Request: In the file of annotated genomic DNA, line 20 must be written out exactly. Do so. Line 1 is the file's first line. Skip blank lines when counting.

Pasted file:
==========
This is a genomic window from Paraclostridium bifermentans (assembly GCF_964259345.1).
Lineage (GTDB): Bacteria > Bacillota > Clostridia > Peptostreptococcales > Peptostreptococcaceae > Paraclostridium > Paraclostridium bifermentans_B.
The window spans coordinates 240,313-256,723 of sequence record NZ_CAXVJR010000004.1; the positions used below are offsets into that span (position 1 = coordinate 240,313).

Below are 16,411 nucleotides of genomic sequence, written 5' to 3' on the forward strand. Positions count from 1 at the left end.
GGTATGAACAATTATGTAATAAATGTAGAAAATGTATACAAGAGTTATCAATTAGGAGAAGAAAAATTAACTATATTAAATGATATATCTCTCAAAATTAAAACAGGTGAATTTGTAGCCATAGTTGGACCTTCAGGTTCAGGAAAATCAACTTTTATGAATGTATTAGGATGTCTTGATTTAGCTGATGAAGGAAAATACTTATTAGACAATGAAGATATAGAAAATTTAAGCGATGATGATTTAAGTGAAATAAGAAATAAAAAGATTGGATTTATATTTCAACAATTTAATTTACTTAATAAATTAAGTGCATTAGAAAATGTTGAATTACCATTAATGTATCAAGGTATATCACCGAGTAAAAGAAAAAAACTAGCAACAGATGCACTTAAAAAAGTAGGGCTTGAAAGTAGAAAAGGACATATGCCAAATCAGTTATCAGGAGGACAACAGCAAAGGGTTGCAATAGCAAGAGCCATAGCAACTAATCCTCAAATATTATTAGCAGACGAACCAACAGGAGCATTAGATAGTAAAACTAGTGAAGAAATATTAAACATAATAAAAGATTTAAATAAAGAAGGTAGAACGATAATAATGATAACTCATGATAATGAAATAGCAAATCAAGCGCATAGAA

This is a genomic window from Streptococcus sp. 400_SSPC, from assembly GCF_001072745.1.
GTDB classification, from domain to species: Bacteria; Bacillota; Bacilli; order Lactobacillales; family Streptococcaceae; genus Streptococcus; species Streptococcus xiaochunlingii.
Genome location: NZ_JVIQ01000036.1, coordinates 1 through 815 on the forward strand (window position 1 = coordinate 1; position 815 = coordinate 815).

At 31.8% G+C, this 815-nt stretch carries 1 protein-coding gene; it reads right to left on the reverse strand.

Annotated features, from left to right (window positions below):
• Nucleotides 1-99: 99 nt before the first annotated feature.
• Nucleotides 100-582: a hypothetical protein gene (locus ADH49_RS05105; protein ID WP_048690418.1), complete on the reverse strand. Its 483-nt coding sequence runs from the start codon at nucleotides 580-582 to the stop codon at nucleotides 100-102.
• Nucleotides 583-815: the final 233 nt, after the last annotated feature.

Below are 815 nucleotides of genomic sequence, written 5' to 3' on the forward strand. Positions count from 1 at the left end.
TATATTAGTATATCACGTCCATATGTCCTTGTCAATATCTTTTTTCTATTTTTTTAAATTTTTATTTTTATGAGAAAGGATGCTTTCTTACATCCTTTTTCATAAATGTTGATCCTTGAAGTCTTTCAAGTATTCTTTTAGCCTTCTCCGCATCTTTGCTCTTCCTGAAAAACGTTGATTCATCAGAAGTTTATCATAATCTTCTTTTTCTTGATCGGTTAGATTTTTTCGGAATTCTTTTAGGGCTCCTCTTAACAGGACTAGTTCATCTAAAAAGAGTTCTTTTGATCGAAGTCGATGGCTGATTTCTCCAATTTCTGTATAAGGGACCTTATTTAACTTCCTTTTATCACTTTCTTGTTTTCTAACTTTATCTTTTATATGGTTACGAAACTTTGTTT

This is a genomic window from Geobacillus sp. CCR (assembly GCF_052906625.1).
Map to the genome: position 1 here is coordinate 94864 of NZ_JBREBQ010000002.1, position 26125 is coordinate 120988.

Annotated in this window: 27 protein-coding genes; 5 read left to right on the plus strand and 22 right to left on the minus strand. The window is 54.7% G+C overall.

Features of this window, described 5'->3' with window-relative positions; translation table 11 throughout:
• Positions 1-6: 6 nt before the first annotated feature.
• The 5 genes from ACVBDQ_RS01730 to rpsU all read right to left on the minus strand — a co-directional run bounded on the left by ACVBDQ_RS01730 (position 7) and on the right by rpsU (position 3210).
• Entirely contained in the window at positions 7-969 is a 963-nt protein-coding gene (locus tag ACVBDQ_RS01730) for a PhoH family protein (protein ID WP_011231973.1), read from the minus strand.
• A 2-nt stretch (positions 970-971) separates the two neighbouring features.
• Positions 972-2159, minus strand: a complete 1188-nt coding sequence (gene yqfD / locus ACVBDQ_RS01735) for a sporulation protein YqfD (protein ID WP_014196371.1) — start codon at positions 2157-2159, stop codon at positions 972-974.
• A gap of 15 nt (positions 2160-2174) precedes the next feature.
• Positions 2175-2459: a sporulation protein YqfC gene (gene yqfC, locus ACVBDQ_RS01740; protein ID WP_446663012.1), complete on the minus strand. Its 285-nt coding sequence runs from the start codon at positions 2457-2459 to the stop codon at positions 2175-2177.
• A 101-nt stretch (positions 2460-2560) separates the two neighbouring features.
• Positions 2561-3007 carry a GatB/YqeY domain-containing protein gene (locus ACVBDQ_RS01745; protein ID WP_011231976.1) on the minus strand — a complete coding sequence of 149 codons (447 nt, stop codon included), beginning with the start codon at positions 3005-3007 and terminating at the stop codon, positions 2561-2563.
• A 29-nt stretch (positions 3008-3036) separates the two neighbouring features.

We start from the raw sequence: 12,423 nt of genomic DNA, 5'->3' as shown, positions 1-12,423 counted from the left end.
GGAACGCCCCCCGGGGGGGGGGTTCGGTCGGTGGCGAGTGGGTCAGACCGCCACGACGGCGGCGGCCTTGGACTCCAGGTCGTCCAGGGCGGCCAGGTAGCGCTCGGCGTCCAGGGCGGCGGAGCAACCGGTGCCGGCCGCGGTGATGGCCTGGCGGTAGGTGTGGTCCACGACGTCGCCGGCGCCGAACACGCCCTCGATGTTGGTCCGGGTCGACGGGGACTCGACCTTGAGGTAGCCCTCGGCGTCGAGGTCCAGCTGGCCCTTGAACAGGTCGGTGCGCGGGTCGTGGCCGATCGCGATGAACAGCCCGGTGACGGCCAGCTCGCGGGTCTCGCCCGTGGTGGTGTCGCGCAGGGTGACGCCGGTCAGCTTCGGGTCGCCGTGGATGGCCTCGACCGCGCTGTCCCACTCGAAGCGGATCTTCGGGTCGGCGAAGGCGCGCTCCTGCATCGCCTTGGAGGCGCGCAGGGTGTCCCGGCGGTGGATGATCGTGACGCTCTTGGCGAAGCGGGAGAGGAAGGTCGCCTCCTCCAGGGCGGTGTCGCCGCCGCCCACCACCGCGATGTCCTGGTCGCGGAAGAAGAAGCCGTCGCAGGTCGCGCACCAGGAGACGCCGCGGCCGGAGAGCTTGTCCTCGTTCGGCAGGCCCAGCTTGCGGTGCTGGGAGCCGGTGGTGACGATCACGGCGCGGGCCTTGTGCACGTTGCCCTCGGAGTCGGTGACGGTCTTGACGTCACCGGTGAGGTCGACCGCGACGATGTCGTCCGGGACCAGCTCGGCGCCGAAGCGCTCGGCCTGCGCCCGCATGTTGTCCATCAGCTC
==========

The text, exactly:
• Positions 1-6: 6 nt before the first annotated feature.